Arraya Insights | September 15, 2021
While cyber threats date back decades, 2021 saw an unprecedented increase. Ransomware attacks are leaving victims with financial consequences like we’ve never seen before. Even the U.S. government is stepping in to help improve the nation’s cyber security posture. Meanwhile, the relatively new cyber insurance industry is grappling with unprecedented demand, increased claims payouts, and limited coverage for insureds. Some are calling this a “crisis moment” for the industry.
Cyber coverage faces unique challenges in comparison to other lines of insurance. It’s difficult for cyber carriers to diversify their risk as cyber attacks aren’t limited by geographic areas. Further, while the internet and cyber threats now date back decades, this is a relatively short time frame in comparison to other forms of insurance.
While other lines of insurance rely on hundreds of years of historical data and events, cyber insurance carriers have little data to analyze when risk forecasting. In fact, several carriers are now banding together to share their data and analysis capabilities.
As more businesses and enterprises begin to recognize their potential cyber exposure, the demand for coverage has skyrocketed. The U.S. Government Accountability Office (GAO) reported that the percentage of insurance clients who opted for cyber coverage recently increased from only 25% in 2016 to 47% in 2020.
5 Changes in the Cyber Insurance Landscape That Business Owners Should Know
With so many customers grappling with the potential of becoming the next ransomware target, a waterfall effect has led to several recent changes in the cyber insurance industry.
Here’s what those seeking coverage should know:
- Premium Increases & Reduced Coverage Limits
To date, the cyber insurance industry has struggled with profitability. The ratio of losses to premiums earned has led to substantial premium increases for customers. This is because the annual growth rate in premiums has been 20% over the past four years, while the annual growth in claims payouts has been almost double that, at 39%.
This risk has led carriers to reduce the coverage limits they’ll offer, especially for healthcare and education clients. Previously, a cyber insurance policy may have been bundled with other coverages. Now, carriers are creating separate, specifically cyber insurance policies. This results in customers paying more, for less coverage.
2. New Requirements of MFA for Email Access
As cyber carriers seek to control risk and their insureds’ exposure, many are requiring that their customers implement multi-factor authentication (MFA) for all email access. MFA is a security feature that requires users to present two forms of credentials to gain access, rather than just a single password. For those looking to apply for coverage or renew their policy, they’ll need to ensure they’re actively utilizing this security technique to qualify.
3. More Comprehensive Due Diligence on Security Practices
In addition to requiring MFA, many cyber insurance carriers are thoroughly analyzing all applicants’ and renewals’ cyber security posture before writing new policies. This could result in refusals for companies with subpar cyber security practices. For smaller businesses who don’t have the budget for an IT team or security tech, this could be problematic.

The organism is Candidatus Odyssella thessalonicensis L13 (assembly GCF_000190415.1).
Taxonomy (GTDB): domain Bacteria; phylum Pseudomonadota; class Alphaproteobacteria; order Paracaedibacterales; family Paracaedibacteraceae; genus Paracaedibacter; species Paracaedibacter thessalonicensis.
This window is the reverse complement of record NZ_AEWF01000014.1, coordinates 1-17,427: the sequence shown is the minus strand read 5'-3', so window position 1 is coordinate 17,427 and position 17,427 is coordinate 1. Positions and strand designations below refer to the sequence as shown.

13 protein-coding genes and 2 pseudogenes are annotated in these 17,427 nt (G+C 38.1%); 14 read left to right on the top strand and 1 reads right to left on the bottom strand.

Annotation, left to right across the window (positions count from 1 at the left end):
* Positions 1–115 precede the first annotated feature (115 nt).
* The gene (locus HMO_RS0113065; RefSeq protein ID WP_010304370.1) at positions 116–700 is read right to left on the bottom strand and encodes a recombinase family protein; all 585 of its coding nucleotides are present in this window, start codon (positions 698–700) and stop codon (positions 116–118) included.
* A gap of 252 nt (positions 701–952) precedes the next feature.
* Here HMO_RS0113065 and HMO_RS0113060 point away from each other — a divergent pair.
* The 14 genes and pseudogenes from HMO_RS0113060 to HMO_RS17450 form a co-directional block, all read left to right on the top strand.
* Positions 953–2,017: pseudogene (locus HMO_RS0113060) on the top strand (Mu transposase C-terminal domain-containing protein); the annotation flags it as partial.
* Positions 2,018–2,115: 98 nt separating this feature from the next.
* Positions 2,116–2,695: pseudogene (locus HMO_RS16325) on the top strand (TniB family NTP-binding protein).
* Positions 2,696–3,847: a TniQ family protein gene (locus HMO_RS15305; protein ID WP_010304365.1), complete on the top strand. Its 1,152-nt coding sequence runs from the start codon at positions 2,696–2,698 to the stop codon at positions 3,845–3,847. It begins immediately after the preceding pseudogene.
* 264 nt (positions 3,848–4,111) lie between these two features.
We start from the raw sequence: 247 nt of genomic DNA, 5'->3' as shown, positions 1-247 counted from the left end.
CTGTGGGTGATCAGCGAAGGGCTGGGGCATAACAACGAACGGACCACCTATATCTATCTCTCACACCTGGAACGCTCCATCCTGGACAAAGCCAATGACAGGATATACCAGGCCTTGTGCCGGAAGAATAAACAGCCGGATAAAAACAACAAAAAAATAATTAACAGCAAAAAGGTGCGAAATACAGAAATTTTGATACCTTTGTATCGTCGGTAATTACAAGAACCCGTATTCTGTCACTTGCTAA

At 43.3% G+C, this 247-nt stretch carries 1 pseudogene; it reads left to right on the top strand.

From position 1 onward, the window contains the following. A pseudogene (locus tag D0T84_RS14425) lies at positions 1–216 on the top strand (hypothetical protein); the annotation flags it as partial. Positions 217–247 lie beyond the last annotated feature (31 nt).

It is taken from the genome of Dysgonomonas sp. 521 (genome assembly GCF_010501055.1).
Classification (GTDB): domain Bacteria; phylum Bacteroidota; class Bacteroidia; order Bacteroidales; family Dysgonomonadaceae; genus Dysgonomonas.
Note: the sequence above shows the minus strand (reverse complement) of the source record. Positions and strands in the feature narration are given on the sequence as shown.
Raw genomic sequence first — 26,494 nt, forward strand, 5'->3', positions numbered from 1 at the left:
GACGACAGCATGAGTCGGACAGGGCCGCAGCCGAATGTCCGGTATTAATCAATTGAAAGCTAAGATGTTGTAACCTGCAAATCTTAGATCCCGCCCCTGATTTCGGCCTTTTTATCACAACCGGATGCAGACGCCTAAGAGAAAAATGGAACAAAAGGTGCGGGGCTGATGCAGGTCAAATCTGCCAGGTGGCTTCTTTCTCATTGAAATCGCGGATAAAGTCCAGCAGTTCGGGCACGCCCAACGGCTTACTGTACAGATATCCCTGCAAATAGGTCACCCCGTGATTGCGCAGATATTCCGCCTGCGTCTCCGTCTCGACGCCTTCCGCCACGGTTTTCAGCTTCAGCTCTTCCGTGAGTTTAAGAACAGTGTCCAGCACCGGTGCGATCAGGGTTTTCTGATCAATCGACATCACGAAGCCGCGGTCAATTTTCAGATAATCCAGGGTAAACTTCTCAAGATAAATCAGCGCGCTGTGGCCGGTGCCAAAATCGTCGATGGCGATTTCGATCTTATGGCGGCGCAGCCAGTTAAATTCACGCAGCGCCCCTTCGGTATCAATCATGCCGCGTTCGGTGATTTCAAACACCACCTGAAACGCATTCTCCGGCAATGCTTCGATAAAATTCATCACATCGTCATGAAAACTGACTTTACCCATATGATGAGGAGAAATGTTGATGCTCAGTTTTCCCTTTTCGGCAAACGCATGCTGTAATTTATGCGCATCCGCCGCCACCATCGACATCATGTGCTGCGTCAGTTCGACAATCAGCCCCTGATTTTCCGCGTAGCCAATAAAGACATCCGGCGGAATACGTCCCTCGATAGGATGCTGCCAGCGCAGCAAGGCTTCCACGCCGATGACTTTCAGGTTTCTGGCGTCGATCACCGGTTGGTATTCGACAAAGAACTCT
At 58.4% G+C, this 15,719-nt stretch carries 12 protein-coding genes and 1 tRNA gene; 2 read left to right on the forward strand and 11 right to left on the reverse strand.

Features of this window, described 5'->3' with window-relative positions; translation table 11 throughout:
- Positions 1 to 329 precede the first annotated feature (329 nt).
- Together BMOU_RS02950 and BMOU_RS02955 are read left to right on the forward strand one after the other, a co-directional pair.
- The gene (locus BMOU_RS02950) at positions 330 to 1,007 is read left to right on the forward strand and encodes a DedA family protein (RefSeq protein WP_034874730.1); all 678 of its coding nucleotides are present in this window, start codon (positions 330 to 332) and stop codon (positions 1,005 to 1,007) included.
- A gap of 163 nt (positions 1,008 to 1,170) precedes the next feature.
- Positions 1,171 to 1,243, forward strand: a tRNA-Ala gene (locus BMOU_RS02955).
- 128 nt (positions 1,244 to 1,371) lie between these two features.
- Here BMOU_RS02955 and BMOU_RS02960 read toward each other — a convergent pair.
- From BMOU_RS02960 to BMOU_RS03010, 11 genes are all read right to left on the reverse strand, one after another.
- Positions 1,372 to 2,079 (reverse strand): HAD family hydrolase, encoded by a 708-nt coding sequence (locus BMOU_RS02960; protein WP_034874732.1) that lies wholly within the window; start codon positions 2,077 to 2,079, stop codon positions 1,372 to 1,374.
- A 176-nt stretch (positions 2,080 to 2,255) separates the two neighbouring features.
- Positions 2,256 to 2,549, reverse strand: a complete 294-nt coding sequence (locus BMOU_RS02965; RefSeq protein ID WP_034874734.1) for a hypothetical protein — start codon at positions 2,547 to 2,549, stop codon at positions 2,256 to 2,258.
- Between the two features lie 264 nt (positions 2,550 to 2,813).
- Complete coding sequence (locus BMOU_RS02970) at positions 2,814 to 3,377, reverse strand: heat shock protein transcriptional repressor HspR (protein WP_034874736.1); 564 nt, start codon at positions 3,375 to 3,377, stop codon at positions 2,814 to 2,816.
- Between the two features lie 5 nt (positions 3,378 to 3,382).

Applicants can expect extensive questionnaires, a cyber security screening through a third-party vendor (like BitSight), and for their public presence to be reviewed for security posture.
4. Higher Claims Payouts Due to Supply Chain Attacks
While third-party services are now considered standard, third-party software supply chain providers have quickly become a favorite target for cyber hackers. When these attacks are successful, hackers can take advantage of a plethora of victims through the supply chains’ client and customer base.
These attacks can cause substantial disruption as clients may be left without access to their website, data, network, or more. These outages can cause extensive damage to a business or enterprise while cyber insurance carriers may face significant business interruption payouts.
5. Decreased Number of Cyber Insurance Carriers
Based on the ratio of claims payouts to premiums, the cyber industry hasn’t been the most profitable in the last few years. This is a significant challenge for insurance carriers for obvious reasons. Many insurance carriers who opted to begin providing cyber coverage in addition to their routine lines of business have now begun to back out of the industry. Customers looking for cyber coverage will find that they have limited carriers and options to choose from.
There’s a lot about the cyber insurance industry that is still unknown. Even the terms and definitions of cyber policies remain vague, resulting in coverage disputes. As this relatively new insurance product matures, demand will remain high.
Next Steps: Evaluate Your Cyber Posture & Your Need for Cyber Coverage
The threat of ransomware is creating a domino effect throughout the cyber insurance industry. While many questions remain, it’s clear that ransomware is going nowhere fast. As businesses and enterprises continue to face increased threats, the demand for cyber insurance will remain at record levels.
If you need help navigating the complicated cyber security landscape, Arraya can help. Our cyber security experts will help you address your vulnerabilities and match you with the best security solutions and insurance products to fit your company’s individual needs.
Reach out today to get started or should you have any questions.
Visit https://www.arrayasolutions.com/contact-us/ to connect with our team now.
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